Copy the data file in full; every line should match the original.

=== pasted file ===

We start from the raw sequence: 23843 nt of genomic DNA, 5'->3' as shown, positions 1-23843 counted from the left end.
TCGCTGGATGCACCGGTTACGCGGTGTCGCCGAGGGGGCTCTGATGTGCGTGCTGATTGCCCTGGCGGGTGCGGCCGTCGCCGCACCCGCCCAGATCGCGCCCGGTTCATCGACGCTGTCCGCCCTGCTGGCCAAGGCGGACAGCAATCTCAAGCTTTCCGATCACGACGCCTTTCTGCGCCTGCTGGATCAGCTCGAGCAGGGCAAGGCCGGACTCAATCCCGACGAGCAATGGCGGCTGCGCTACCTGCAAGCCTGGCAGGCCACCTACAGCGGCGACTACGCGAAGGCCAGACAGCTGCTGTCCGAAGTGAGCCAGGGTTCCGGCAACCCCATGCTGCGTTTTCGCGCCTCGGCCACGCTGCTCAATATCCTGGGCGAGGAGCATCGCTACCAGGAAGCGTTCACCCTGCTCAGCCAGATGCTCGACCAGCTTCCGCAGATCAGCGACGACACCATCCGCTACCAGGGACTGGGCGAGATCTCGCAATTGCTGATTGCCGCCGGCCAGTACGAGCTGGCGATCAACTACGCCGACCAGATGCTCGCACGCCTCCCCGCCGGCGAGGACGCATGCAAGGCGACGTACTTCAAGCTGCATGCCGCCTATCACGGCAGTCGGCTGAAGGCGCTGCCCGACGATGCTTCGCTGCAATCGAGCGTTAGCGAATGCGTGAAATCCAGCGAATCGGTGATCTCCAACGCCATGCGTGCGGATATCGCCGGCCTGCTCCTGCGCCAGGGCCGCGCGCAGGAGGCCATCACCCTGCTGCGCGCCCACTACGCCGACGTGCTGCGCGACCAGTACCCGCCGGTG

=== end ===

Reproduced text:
We start from the raw sequence: 23843 nt of genomic DNA, 5'->3' as shown, positions 1-23843 counted from the left end.
TCGCTGGATGCACCGGTTACGCGGTGTCGCCGAGGGGGCTCTGATGTGCGTGCTGATTGCCCTGGCGGGTGCGGCCGTCGCCGCACCCGCCCAGATCGCGCCCGGTTCATCGACGCTGTCCGCCCTGCTGGCCAAGGCGGACAGCAATCTCAAGCTTTCCGATCACGACGCCTTTCTGCGCCTGCTGGATCAGCTCGAGCAGGGCAAGGCCGGACTCAATCCCGACGAGCAATGGCGGCTGCGCTACCTGCAAGCCTGGCAGGCCACCTACAGCGGCGACTACGCGAAGGCCAGACAGCTGCTGTCCGAAGTGAGCCAGGGTTCCGGCAACCCCATGCTGCGTTTTCGCGCCTCGGCCACGCTGCTCAATATCCTGGGCGAGGAGCATCGCTACCAGGAAGCGTTCACCCTGCTCAGCCAGATGCTCGACCAGCTTCCGCAGATCAGCGACGACACCATCCGCTACCAGGGACTGGGCGAGATCTCGCAATTGCTGATTGCCGCCGGCCAGTACGAGCTGGCGATCAACTACGCCGACCAGATGCTCGCACGCCTCCCCGCCGGCGAGGACGCATGCAAGGCGACGTACTTCAAGCTGCATGCCGCCTATCACGGCAGTCGGCTGAAGGCGCTGCCCGACGATGCTTCGCTGCAATCGAGCGTTAGCGAATGCGTGAAATCCAGCGAATCGGTGATCTCCAACGCCATGCGTGCGGATATCGCCGGCCTGCTCCTGCGCCAGGGCCGCGCGCAGGAGGCCATCACCCTGCTGCGCGCCCACTACGCCGACGTGCTGCGCGACCAGTACCCGCCGGTG